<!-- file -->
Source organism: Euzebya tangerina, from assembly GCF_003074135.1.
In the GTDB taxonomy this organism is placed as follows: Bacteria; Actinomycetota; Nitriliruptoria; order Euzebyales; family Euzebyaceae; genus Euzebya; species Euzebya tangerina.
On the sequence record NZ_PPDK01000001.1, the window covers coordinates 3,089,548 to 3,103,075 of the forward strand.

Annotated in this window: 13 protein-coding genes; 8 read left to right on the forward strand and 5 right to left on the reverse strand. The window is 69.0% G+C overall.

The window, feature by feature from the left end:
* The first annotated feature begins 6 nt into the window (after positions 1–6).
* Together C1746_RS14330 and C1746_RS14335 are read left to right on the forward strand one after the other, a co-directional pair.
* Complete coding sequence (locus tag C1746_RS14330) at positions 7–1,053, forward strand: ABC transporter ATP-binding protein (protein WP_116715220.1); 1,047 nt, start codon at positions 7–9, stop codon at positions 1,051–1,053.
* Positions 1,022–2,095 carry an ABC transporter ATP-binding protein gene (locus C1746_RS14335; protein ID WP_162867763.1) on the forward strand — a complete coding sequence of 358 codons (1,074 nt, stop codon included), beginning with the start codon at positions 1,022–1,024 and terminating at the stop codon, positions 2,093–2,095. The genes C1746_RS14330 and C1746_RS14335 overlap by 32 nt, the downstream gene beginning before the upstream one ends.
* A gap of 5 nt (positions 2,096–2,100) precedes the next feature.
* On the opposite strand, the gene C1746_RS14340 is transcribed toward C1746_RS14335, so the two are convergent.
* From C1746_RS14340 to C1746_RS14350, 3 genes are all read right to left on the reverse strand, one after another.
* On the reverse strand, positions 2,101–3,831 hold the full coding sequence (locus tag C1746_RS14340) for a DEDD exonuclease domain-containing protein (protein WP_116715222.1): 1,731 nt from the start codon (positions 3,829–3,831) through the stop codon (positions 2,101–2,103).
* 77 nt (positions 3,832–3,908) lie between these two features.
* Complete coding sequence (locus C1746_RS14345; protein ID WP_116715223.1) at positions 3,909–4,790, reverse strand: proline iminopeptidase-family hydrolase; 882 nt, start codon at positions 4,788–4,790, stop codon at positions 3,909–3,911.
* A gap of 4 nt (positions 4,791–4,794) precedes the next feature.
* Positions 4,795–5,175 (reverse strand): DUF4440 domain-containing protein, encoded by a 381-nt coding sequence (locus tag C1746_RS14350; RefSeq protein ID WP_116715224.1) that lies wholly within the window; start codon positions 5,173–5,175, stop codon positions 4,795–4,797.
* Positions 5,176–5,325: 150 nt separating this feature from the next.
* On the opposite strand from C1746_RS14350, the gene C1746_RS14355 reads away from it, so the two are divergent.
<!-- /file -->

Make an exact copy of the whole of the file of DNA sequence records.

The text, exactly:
Source organism: Euzebya tangerina, from assembly GCF_003074135.1.
In the GTDB taxonomy this organism is placed as follows: Bacteria; Actinomycetota; Nitriliruptoria; order Euzebyales; family Euzebyaceae; genus Euzebya; species Euzebya tangerina.
On the sequence record NZ_PPDK01000001.1, the window covers coordinates 3,089,548 to 3,103,075 of the forward strand.

Annotated in this window: 13 protein-coding genes; 8 read left to right on the forward strand and 5 right to left on the reverse strand. The window is 69.0% G+C overall.

The window, feature by feature from the left end:
* The first annotated feature begins 6 nt into the window (after positions 1–6).
* Together C1746_RS14330 and C1746_RS14335 are read left to right on the forward strand one after the other, a co-directional pair.
* Complete coding sequence (locus tag C1746_RS14330) at positions 7–1,053, forward strand: ABC transporter ATP-binding protein (protein WP_116715220.1); 1,047 nt, start codon at positions 7–9, stop codon at positions 1,051–1,053.
* Positions 1,022–2,095 carry an ABC transporter ATP-binding protein gene (locus C1746_RS14335; protein ID WP_162867763.1) on the forward strand — a complete coding sequence of 358 codons (1,074 nt, stop codon included), beginning with the start codon at positions 1,022–1,024 and terminating at the stop codon, positions 2,093–2,095. The genes C1746_RS14330 and C1746_RS14335 overlap by 32 nt, the downstream gene beginning before the upstream one ends.
* A gap of 5 nt (positions 2,096–2,100) precedes the next feature.
* On the opposite strand, the gene C1746_RS14340 is transcribed toward C1746_RS14335, so the two are convergent.
* From C1746_RS14340 to C1746_RS14350, 3 genes are all read right to left on the reverse strand, one after another.
* On the reverse strand, positions 2,101–3,831 hold the full coding sequence (locus tag C1746_RS14340) for a DEDD exonuclease domain-containing protein (protein WP_116715222.1): 1,731 nt from the start codon (positions 3,829–3,831) through the stop codon (positions 2,101–2,103).
* 77 nt (positions 3,832–3,908) lie between these two features.
* Complete coding sequence (locus C1746_RS14345; protein ID WP_116715223.1) at positions 3,909–4,790, reverse strand: proline iminopeptidase-family hydrolase; 882 nt, start codon at positions 4,788–4,790, stop codon at positions 3,909–3,911.
* A gap of 4 nt (positions 4,791–4,794) precedes the next feature.
* Positions 4,795–5,175 (reverse strand): DUF4440 domain-containing protein, encoded by a 381-nt coding sequence (locus tag C1746_RS14350; RefSeq protein ID WP_116715224.1) that lies wholly within the window; start codon positions 5,173–5,175, stop codon positions 4,795–4,797.
* Positions 5,176–5,325: 150 nt separating this feature from the next.
* On the opposite strand from C1746_RS14350, the gene C1746_RS14355 reads away from it, so the two are divergent.